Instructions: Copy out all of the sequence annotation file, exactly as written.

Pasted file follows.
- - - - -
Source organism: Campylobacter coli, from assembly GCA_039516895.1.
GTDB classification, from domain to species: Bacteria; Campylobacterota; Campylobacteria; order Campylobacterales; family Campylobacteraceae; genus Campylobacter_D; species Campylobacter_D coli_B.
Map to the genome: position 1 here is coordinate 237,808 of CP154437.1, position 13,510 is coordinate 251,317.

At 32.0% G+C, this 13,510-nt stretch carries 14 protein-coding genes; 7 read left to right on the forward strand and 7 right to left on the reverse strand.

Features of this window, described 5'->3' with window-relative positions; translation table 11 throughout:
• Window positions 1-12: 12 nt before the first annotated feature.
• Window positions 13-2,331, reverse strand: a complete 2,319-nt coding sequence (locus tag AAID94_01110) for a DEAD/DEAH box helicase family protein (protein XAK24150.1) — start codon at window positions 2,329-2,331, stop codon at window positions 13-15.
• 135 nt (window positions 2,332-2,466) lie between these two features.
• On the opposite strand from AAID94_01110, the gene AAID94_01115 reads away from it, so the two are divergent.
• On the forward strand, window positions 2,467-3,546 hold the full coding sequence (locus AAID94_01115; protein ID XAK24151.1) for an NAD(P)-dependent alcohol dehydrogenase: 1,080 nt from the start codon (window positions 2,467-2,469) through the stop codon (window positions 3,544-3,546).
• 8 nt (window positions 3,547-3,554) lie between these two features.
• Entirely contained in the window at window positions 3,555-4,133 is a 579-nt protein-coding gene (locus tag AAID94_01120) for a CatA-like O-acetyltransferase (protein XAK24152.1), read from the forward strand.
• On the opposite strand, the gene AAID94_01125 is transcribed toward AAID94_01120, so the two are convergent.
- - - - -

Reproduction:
Source organism: Campylobacter coli, from assembly GCA_039516895.1.
GTDB classification, from domain to species: Bacteria; Campylobacterota; Campylobacteria; order Campylobacterales; family Campylobacteraceae; genus Campylobacter_D; species Campylobacter_D coli_B.
Map to the genome: position 1 here is coordinate 237,808 of CP154437.1, position 13,510 is coordinate 251,317.

At 32.0% G+C, this 13,510-nt stretch carries 14 protein-coding genes; 7 read left to right on the forward strand and 7 right to left on the reverse strand.

Features of this window, described 5'->3' with window-relative positions; translation table 11 throughout:
• Window positions 1-12: 12 nt before the first annotated feature.
• Window positions 13-2,331, reverse strand: a complete 2,319-nt coding sequence (locus tag AAID94_01110) for a DEAD/DEAH box helicase family protein (protein XAK24150.1) — start codon at window positions 2,329-2,331, stop codon at window positions 13-15.
• 135 nt (window positions 2,332-2,466) lie between these two features.
• On the opposite strand from AAID94_01110, the gene AAID94_01115 reads away from it, so the two are divergent.
• On the forward strand, window positions 2,467-3,546 hold the full coding sequence (locus AAID94_01115; protein ID XAK24151.1) for an NAD(P)-dependent alcohol dehydrogenase: 1,080 nt from the start codon (window positions 2,467-2,469) through the stop codon (window positions 3,544-3,546).
• 8 nt (window positions 3,547-3,554) lie between these two features.
• Entirely contained in the window at window positions 3,555-4,133 is a 579-nt protein-coding gene (locus tag AAID94_01120) for a CatA-like O-acetyltransferase (protein XAK24152.1), read from the forward strand.
• On the opposite strand, the gene AAID94_01125 is transcribed toward AAID94_01120, so the two are convergent.